Quantcast

FDA Sued for Concealing Records on Arsenic in Poultry Feed

Health + Wellness

Food & Water Watch

Photo courtesy of Shutterstock

Today the consumer advocacy group Food & Water Watch announced that it sued the Food and Drug Administration (FDA), saying that the agency has unlawfully ignored a Freedom of Information Act (FOIA) request for records related to arsenic-based drugs—known as arsenicals—that are added to poultry feed.

The lawsuit follows on the heels of a new study led by scientists at the Johns Hopkins Center for a Livable Future (CLF), which found that feeding arsenicals to chickens likely increases consumers’ exposure to inorganic arsenic, a carcinogen.

Food & Water Watch alleges that the agency has not responded to a FOIA request that it and CLF submitted last year. The organizations are seeking correspondence between the agency and the drug company Pfizer concerning arsenicals.

“It is simply outrageous that the FDA has concealed information about these drugs from the public,” said Wenonah Hauter, executive director of Food & Water Watch. “We want to know more about why the agency has failed to withdraw arsenical approvals despite evidence of their danger.”

Beginning in 1944, the FDA approved more than 100 products that contain arsenicals for use in chickens, turkeys and pigs to increase weight gain and make the animals’ meat look pinker, among other purposes. Their use quickly became a standard practice in industrial chicken production, with the chicken industry estimating that 88 percent of U.S. chickens received an arsenical known as roxarsone in 2010.

In 2011, FDA scientists found that feeding roxarsone to chickens increased concentrations of inorganic arsenic in chicken livers. The agency simultaneously announced that Pfizer would voluntarily suspend sales of roxarsone in this country. The FDA did not take any further action publicly, however, and roxarsone and three other arsenicals remain approved for use. Pfizer may return roxarsone to the U.S. market at any time.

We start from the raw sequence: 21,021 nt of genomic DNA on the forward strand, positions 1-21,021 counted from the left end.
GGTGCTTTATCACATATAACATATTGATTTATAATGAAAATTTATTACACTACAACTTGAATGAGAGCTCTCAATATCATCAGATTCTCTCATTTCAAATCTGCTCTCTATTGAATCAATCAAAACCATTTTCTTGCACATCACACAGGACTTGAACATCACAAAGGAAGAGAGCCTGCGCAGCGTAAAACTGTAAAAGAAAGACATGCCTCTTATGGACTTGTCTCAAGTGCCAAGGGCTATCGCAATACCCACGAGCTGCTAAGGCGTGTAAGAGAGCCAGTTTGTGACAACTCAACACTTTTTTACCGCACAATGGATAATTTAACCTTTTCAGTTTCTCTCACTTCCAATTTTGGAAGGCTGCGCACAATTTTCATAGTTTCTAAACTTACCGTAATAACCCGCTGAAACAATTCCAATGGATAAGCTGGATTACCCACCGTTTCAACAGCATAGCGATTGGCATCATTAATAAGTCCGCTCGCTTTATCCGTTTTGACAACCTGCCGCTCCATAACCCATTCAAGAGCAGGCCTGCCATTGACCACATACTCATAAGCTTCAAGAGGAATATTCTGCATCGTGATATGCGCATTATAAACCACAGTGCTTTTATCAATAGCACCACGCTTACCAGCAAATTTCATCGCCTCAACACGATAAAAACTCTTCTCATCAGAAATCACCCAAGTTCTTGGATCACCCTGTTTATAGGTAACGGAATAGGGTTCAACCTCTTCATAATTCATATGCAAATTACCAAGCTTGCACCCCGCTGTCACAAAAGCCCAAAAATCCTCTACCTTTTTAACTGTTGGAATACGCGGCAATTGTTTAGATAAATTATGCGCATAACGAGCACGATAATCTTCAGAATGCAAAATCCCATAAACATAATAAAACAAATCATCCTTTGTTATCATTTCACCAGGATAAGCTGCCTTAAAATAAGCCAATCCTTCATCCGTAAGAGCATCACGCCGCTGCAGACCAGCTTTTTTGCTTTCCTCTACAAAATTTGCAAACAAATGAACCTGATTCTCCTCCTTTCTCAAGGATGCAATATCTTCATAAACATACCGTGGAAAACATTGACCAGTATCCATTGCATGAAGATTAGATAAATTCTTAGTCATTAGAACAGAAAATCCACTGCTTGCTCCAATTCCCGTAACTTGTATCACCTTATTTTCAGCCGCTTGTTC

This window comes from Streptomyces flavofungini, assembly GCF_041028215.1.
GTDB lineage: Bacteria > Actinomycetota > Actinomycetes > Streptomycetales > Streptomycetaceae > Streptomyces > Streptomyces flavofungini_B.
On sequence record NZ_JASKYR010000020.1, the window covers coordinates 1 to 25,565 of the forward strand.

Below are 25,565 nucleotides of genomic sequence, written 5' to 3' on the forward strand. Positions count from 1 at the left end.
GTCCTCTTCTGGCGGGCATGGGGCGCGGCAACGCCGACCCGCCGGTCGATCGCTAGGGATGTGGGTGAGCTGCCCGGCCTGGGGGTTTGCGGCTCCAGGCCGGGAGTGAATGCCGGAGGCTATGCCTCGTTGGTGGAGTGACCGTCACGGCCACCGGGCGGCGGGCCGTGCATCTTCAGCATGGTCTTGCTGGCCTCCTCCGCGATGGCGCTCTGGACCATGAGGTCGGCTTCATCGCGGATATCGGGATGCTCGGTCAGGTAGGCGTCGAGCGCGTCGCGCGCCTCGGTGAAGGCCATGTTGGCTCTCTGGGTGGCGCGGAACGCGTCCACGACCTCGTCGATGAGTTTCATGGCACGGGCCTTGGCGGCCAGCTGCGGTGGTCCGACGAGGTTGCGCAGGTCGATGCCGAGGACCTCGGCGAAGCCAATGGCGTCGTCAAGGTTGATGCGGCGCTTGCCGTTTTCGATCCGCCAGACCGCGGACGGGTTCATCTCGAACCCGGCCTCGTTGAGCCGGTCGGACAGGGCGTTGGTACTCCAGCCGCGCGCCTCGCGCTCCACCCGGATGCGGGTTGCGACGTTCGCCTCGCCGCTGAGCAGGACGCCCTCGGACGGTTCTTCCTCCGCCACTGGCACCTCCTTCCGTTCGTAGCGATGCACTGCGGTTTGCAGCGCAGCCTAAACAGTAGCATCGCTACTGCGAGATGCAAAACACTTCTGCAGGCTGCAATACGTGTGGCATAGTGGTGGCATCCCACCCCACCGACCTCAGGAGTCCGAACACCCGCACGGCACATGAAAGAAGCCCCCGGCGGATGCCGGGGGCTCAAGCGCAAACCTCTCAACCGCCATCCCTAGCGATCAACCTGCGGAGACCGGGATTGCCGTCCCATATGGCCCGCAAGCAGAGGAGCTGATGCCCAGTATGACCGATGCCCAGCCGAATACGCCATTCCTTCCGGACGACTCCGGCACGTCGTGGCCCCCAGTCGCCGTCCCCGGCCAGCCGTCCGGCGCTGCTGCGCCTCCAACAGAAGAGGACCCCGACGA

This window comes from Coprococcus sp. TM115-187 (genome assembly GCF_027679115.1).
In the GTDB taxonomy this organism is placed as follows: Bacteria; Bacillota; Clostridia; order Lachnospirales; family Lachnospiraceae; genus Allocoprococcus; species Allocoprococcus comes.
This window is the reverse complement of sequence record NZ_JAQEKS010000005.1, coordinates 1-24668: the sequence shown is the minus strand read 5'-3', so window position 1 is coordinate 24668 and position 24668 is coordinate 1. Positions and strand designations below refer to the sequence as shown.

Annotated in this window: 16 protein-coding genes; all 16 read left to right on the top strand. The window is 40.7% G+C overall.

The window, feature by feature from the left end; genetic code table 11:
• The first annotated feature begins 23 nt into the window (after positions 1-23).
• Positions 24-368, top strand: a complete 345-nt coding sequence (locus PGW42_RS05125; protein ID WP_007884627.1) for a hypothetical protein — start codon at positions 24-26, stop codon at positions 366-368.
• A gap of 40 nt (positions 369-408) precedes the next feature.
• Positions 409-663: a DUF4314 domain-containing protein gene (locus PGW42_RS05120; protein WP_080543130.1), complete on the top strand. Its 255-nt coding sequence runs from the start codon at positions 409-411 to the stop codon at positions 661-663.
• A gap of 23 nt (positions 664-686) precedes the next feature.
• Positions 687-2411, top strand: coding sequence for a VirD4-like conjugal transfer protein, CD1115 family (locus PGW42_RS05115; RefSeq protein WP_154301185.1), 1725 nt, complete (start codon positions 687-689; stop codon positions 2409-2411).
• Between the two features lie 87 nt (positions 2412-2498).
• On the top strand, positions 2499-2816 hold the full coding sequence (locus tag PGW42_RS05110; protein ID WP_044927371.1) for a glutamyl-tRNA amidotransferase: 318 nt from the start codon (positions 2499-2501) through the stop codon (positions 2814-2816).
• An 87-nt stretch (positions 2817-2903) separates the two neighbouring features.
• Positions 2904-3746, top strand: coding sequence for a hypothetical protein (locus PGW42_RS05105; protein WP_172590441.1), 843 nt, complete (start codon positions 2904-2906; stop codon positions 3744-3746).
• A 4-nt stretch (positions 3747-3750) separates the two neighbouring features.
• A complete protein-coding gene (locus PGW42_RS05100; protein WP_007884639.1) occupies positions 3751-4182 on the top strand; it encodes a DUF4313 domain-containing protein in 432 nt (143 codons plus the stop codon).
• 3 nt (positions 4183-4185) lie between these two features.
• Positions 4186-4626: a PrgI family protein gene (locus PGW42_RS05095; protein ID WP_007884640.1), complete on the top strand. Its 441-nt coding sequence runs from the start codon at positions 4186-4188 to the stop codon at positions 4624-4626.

The FDA at first insisted that eating chicken produced with roxarsone did not pose a health risk; then the agency reversed course and claimed the risk was “very low.” When CLF asked the FDA whether it had quantified the health risk, the agency said that it had not.

The organizations submitted the FOIA request in August 2012 due to these inconsistent actions and statements. The agency never responded beyond acknowledging that they had received the request.

“We want to know what the FDA and Pfizer were telling each other privately to see if it matches what the agency told consumers,” Hauter said. “It is hard to imagine how the FDA persuaded Pfizer to suspend sale of such a lucrative product if the agency did not believe there could be a significant risk.”

The CLF study published May 11, 2013, in the peer-reviewed journal Environmental Health Perspectives found that breast meat from conventionally produced chickens, which by law may receive arsenicals in their feed, had three times more inorganic arsenic than did the breast meat of USDA Organic chickens, which by law may not receive arsenicals. The chicken was purchased between December 2010 and June 2011, before roxarsone sales were suspended.